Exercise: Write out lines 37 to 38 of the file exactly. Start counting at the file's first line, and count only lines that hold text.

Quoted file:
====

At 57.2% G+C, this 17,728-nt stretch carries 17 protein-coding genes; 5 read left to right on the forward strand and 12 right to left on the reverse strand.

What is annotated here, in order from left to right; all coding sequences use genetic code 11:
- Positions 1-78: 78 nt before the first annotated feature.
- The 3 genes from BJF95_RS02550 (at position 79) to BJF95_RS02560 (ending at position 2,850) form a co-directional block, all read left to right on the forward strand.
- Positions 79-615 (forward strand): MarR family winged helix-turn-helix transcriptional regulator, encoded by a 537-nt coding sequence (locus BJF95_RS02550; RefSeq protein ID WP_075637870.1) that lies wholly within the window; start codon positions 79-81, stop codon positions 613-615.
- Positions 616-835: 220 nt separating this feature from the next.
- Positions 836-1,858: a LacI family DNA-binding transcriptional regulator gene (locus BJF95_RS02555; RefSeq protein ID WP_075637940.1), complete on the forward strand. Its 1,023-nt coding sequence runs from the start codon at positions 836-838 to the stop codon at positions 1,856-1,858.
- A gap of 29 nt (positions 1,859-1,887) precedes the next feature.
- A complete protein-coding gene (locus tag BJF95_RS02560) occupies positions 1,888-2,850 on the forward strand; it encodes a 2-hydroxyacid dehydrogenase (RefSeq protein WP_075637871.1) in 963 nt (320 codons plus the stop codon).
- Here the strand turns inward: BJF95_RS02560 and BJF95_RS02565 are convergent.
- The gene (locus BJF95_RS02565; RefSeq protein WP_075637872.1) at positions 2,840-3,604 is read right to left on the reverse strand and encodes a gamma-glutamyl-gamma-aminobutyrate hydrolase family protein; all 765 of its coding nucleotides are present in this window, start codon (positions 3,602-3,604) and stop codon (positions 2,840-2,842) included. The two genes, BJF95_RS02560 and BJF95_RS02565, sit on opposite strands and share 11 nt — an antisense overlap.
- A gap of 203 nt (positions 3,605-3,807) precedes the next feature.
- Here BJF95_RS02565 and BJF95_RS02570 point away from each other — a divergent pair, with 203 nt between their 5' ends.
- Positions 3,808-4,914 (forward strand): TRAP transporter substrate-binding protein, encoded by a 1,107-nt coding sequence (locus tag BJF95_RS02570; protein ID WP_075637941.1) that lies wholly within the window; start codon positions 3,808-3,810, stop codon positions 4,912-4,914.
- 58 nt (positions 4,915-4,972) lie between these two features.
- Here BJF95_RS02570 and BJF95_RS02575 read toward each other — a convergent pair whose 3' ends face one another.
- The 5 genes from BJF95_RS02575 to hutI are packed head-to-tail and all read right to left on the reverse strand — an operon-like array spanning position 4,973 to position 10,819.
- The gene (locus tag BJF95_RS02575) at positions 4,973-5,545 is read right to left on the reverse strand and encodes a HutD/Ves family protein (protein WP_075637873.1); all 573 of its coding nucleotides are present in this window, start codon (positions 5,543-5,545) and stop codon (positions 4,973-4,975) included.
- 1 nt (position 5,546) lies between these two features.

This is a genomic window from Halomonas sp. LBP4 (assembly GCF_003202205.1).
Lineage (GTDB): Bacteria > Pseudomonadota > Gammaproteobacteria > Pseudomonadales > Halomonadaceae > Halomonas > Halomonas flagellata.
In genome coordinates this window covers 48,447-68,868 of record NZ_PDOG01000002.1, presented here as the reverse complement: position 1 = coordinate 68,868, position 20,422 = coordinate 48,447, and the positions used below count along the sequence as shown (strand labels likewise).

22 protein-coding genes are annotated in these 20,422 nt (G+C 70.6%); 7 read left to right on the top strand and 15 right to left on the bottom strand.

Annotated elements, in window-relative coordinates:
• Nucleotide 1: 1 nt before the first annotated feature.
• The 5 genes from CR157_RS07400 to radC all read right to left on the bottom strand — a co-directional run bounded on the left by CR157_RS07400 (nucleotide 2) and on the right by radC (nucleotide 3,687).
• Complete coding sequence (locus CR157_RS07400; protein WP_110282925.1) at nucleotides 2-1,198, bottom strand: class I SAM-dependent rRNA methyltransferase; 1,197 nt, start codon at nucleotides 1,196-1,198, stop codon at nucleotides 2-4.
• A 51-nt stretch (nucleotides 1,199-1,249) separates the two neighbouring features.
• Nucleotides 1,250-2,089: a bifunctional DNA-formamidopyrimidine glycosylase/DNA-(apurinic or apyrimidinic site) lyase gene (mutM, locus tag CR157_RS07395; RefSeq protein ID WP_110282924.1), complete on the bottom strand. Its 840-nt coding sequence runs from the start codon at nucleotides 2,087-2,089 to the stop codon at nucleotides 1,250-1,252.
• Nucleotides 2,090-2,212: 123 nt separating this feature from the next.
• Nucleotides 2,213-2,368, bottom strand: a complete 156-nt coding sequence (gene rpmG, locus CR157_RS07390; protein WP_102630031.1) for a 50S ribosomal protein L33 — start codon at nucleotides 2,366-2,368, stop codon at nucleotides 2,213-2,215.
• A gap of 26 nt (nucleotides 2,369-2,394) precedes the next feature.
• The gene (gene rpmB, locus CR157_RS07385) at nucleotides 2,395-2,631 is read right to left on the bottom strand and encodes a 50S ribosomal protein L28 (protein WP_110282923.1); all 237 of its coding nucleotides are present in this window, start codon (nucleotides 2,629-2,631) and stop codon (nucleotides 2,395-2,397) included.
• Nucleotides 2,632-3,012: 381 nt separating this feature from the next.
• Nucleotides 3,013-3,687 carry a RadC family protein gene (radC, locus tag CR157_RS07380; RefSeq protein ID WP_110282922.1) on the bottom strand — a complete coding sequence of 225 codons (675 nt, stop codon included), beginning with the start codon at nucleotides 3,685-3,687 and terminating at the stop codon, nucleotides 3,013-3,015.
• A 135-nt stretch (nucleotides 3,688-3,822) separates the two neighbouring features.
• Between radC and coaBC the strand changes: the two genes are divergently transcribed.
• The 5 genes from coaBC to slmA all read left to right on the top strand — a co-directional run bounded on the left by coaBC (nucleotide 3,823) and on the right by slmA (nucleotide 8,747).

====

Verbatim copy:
• Between radC and coaBC the strand changes: the two genes are divergently transcribed.
• The 5 genes from coaBC to slmA all read left to right on the top strand — a co-directional run bounded on the left by coaBC (nucleotide 3,823) and on the right by slmA (nucleotide 8,747).